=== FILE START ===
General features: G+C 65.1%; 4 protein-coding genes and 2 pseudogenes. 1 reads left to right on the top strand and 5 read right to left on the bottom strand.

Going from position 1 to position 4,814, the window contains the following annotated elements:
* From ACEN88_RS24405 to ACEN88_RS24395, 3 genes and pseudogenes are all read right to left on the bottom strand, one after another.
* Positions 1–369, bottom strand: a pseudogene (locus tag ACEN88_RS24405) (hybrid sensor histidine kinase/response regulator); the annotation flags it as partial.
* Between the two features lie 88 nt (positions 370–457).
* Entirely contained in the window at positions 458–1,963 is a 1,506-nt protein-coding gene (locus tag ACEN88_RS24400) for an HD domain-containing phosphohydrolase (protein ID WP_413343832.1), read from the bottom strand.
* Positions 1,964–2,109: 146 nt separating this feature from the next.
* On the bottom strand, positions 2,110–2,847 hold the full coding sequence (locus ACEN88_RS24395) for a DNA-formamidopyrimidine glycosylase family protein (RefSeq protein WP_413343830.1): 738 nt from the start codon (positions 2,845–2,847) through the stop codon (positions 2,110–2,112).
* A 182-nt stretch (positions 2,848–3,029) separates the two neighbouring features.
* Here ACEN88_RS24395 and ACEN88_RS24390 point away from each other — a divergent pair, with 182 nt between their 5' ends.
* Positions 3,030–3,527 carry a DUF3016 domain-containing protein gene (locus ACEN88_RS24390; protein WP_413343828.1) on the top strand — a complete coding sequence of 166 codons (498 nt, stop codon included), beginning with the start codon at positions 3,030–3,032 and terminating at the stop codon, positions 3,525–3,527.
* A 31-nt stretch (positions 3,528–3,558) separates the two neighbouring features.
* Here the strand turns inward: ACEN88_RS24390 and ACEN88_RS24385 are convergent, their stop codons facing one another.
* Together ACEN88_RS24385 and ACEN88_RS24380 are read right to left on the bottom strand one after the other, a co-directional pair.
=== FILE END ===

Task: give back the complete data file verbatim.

General features: G+C 65.1%; 4 protein-coding genes and 2 pseudogenes. 1 reads left to right on the top strand and 5 read right to left on the bottom strand.

Going from position 1 to position 4,814, the window contains the following annotated elements:
* From ACEN88_RS24405 to ACEN88_RS24395, 3 genes and pseudogenes are all read right to left on the bottom strand, one after another.
* Positions 1–369, bottom strand: a pseudogene (locus tag ACEN88_RS24405) (hybrid sensor histidine kinase/response regulator); the annotation flags it as partial.
* Between the two features lie 88 nt (positions 370–457).
* Entirely contained in the window at positions 458–1,963 is a 1,506-nt protein-coding gene (locus tag ACEN88_RS24400) for an HD domain-containing phosphohydrolase (protein ID WP_413343832.1), read from the bottom strand.
* Positions 1,964–2,109: 146 nt separating this feature from the next.
* On the bottom strand, positions 2,110–2,847 hold the full coding sequence (locus ACEN88_RS24395) for a DNA-formamidopyrimidine glycosylase family protein (RefSeq protein WP_413343830.1): 738 nt from the start codon (positions 2,845–2,847) through the stop codon (positions 2,110–2,112).
* A 182-nt stretch (positions 2,848–3,029) separates the two neighbouring features.
* Here ACEN88_RS24395 and ACEN88_RS24390 point away from each other — a divergent pair, with 182 nt between their 5' ends.
* Positions 3,030–3,527 carry a DUF3016 domain-containing protein gene (locus ACEN88_RS24390; protein WP_413343828.1) on the top strand — a complete coding sequence of 166 codons (498 nt, stop codon included), beginning with the start codon at positions 3,030–3,032 and terminating at the stop codon, positions 3,525–3,527.
* A 31-nt stretch (positions 3,528–3,558) separates the two neighbouring features.
* Here the strand turns inward: ACEN88_RS24390 and ACEN88_RS24385 are convergent, their stop codons facing one another.
* Together ACEN88_RS24385 and ACEN88_RS24380 are read right to left on the bottom strand one after the other, a co-directional pair.